New Testament Times:
About one-hundred years before Christ, the Jewish leadership began promoting schools as a counterweight to Grecian influence. The schools were for boys ages five to thirteen, teaching rudimentary skills.
"In this period a synagogue presupposed a school, as with us a church implies a Sunday school. Hence the church and Sunday school, not the church and the district school, is a parallel to the Jewish system. The methods in these schools were not unlike those of the modern Sunday school. Questions were freely asked and answered, and opinions stated and discussed: any one entering them might ask or answer questions. Such a Jewish Bible school, no doubt, Jesus entered in the temple when twelve years old...in the apostolic period teachers were a recognized body of workers quite distinct from pastors, prophets, and evangelists (see 1 Cor. xii. 28, 29; Eph. iv. 11; Heb. v. 12, etc.). The best commentators hold that the peculiar work of teachers in the primitive church was to instruct the young and ignorant in religious truth, which is precisely the object of the Sunday school." (Schaff, 2262)
The evidence of this time period is scarce. Some of the church fathers were schooled at home (Gregory of Nyssa), others locally (Basil) and others some combination thereof (Chrysostom). A few of the councils (Constantinople, Toledo and Vaison) ordered the erection of schools or commanded the priests to teach the local children. Some leaders, such as Polycarp, apprenticed local boys at their home. Even though the church fathers cautioned against pagan influence, men such as Chrystostom and Tertullian allowed and at times encouraged local schooling or tutoring. There were even bible schools for children.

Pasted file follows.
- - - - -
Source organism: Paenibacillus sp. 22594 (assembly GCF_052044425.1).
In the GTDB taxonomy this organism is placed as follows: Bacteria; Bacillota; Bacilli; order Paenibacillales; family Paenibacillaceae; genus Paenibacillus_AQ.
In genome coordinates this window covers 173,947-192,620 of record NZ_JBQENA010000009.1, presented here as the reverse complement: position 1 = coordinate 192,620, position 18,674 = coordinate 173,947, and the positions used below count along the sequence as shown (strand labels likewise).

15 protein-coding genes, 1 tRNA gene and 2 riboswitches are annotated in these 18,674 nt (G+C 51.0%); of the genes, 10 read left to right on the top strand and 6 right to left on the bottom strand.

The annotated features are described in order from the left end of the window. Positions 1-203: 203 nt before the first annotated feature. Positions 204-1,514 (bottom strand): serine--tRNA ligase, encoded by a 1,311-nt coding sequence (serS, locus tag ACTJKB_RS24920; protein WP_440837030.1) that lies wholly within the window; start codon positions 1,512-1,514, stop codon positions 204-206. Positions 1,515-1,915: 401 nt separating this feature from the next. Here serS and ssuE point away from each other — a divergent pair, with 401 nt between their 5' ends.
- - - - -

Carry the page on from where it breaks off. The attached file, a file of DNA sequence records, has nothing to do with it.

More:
Religious instruction being an important Christian goal, catechetical schools were also created.
“These catechetical classes and schools were intended to prepare neophytes, or new converts, for church-membership, and were also used to instruct the young and the ignorant in the knowledge of God and salvation. They were effective, aggressive missionary agencies in the early Christian churches, and have aptly been termed the 'Sunday schools of the first ages of Christianity.' The pupils were divided into two or three (some say four) classes, according to their proficiency. They memorized passages of Scripture, learned the doctrines of God, creation, providence, sacred history, the fall, the incarnation, resurrection, and future awards and punishments..." (Schaff)
Formal schooling existed alongside domestic education, even as it was expanding into new venues such as the monastery, cathedral and parish schools.
Summary References & Suggested Reading:
Compendia Rerum Iudaicarum ad Novum Testamentum, Section One. “The Jewish People in the First Century.” Vol. 2.
Catholic Encyclopedia Online
History of Education, Cubberley
A Religious Encyclopedia, Schaff, online.